We are also testing how spatial constrains could affect cell survival in various developmental contexts and test their contribution to morphogenesis and tissue size regulation. We use a combination of live imaging (particule image velocimetry, tissue segmentation and cell tracking) and clonal analysis to understand how this could help to fine tune the proportion of dying cells in growing tissues, during programmed tissue clearance and during tissue homeostasis.

Finally, we are trying to understand how crowding induced death can contribute to the competitive interactions between different cell types. Cell competition is a process inducing the elimination of slow proliferating cells by faster proliferative cells through apoptosis (reviewed in [4]). Cell competition is a conserved mechanism required for the correction of developmental errors, to fine tune tissue size and could contribute to tumor expansion through the elimination and replacement of neighbouring healthy cells by pretumoral cells. We and others [5][3] have recently shown that fast growing clones resistant for apoptosis can promote WT cell eliminations though their compaction and induction of apoptosis. We use a combination of genetics, live imaging, laser nanodissection and theory to understand how spatial constrains can contribute to cell competition and how confrontation of two cell populations can lead to cell compaction and elimination.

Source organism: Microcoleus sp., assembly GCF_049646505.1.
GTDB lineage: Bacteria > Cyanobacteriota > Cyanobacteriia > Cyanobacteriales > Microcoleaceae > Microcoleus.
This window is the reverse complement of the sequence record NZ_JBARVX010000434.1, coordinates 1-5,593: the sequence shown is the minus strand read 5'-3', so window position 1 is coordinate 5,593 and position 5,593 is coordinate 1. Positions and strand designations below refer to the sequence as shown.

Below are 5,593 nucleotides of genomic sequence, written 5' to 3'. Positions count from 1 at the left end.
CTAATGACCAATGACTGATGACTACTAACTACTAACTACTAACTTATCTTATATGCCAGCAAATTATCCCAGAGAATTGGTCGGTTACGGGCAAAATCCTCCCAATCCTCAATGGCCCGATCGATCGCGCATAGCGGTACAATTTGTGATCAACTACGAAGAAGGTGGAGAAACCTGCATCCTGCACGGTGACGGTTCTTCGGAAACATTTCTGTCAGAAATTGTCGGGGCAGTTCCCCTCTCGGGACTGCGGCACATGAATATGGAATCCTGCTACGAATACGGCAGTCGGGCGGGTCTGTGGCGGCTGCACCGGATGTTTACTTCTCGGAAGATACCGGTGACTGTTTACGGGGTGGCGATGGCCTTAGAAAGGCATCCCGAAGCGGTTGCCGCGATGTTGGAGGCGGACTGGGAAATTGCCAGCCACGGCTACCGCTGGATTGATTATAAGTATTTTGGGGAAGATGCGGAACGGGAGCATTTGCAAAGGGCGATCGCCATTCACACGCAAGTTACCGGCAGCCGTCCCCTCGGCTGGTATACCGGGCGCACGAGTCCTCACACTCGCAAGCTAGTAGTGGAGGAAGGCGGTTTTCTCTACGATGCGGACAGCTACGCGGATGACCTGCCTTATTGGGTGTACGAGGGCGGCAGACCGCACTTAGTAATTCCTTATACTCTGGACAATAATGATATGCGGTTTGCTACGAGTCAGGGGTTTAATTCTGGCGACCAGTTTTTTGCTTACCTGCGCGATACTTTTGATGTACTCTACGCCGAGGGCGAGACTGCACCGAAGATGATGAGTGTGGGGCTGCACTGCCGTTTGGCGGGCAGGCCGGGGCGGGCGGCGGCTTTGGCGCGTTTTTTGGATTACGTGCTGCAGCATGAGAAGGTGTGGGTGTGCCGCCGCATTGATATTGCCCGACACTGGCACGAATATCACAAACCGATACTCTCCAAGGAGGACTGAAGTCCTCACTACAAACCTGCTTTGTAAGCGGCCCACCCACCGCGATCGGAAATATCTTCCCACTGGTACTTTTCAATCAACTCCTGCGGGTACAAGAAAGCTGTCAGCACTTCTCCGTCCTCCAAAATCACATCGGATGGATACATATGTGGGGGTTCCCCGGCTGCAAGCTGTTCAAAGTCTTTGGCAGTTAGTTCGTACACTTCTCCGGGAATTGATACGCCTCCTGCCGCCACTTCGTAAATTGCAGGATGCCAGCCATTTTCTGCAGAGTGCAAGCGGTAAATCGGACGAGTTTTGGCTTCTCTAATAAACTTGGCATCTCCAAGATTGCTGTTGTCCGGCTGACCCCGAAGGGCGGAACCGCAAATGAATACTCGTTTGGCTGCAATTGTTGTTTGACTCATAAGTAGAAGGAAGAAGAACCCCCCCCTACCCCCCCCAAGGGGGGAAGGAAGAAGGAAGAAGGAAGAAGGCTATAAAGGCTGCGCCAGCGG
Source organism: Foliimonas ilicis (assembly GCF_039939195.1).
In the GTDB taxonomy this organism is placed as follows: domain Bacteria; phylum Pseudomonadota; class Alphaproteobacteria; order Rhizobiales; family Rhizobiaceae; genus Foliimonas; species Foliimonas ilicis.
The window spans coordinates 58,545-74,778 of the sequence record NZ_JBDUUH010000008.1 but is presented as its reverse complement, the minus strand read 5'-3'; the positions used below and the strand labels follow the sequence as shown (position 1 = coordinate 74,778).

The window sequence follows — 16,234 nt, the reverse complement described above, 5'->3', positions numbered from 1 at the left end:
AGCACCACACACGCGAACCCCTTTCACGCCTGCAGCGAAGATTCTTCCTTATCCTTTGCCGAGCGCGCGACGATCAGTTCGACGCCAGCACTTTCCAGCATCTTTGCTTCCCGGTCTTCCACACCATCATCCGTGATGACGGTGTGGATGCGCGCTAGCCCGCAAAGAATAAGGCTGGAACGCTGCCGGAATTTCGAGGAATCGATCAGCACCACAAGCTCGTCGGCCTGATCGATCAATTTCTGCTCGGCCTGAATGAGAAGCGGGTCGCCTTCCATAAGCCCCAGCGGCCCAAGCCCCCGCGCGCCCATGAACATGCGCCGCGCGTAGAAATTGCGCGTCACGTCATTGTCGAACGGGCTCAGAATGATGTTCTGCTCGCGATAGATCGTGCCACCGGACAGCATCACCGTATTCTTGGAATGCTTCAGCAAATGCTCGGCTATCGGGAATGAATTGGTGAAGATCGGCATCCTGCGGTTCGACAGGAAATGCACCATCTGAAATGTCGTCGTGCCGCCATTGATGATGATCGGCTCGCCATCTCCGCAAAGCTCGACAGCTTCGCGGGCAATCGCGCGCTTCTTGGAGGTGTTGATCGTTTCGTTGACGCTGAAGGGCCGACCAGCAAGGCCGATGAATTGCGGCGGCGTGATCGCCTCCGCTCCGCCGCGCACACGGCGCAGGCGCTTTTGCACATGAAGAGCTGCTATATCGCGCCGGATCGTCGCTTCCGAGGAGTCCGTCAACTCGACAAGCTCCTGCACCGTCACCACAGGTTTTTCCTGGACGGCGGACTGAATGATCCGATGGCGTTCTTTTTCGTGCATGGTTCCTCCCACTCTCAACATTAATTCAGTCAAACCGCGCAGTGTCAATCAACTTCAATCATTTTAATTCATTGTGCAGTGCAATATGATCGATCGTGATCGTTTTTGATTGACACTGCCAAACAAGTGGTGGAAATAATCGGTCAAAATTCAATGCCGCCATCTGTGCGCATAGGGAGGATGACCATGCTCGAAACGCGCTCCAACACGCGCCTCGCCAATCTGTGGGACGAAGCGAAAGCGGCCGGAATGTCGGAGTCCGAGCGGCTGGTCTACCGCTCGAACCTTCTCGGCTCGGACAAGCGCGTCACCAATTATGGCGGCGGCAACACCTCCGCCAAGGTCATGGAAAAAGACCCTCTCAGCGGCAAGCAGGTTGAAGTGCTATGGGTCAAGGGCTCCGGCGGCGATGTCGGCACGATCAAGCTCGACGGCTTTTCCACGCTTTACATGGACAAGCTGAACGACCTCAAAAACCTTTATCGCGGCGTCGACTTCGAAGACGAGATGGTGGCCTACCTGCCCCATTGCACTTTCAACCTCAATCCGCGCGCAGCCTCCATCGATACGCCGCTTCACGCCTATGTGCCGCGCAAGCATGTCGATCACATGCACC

Timelaps in the Drosophila pupal notum showing the compaction and elimination of WT cells near a fast growing clone (UAS-RasV12 ,purple)

Commitment to apoptosis and the orchestration of cell clearance

Despite the detailed characterisation of the molecular players of apoptosis, its orchestration and fine regulation in multicellular contexts is not well understood. While apoptosis is often considered as a simple binary process, there are nowadays many evidences showing that apoptosis is a complex decision making process, where cells can undergo transient caspase activation without proceeding to death. This is in agreement with the multiple non-apoptotic functions of caspases and the architecture of the apoptotic pathway which includes several negative feedback loops. This complexity increases further in epithelial cells, where cell clearance requires orchestration of successive remodelling events necessary to extrude the cell from the epithelial layer without impairing tissue barrier function.